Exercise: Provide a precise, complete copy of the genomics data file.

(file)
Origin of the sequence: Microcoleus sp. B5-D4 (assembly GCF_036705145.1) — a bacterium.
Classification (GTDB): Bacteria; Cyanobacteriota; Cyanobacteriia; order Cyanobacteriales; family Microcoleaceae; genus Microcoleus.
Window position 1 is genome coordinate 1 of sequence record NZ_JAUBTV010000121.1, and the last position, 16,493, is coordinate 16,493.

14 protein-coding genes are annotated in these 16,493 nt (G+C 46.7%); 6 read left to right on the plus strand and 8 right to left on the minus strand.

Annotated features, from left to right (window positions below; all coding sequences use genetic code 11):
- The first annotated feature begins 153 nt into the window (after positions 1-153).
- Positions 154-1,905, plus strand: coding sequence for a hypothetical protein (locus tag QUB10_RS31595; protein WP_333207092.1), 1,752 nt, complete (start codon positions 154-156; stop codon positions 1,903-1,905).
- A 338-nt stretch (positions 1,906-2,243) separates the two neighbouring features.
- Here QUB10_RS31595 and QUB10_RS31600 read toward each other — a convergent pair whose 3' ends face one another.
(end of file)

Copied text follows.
Origin of the sequence: Microcoleus sp. B5-D4 (assembly GCF_036705145.1) — a bacterium.
Classification (GTDB): Bacteria; Cyanobacteriota; Cyanobacteriia; order Cyanobacteriales; family Microcoleaceae; genus Microcoleus.
Window position 1 is genome coordinate 1 of sequence record NZ_JAUBTV010000121.1, and the last position, 16,493, is coordinate 16,493.

14 protein-coding genes are annotated in these 16,493 nt (G+C 46.7%); 6 read left to right on the plus strand and 8 right to left on the minus strand.

Annotated features, from left to right (window positions below; all coding sequences use genetic code 11):
- The first annotated feature begins 153 nt into the window (after positions 1-153).
- Positions 154-1,905, plus strand: coding sequence for a hypothetical protein (locus tag QUB10_RS31595; protein WP_333207092.1), 1,752 nt, complete (start codon positions 154-156; stop codon positions 1,903-1,905).
- A 338-nt stretch (positions 1,906-2,243) separates the two neighbouring features.
- Here QUB10_RS31595 and QUB10_RS31600 read toward each other — a convergent pair whose 3' ends face one another.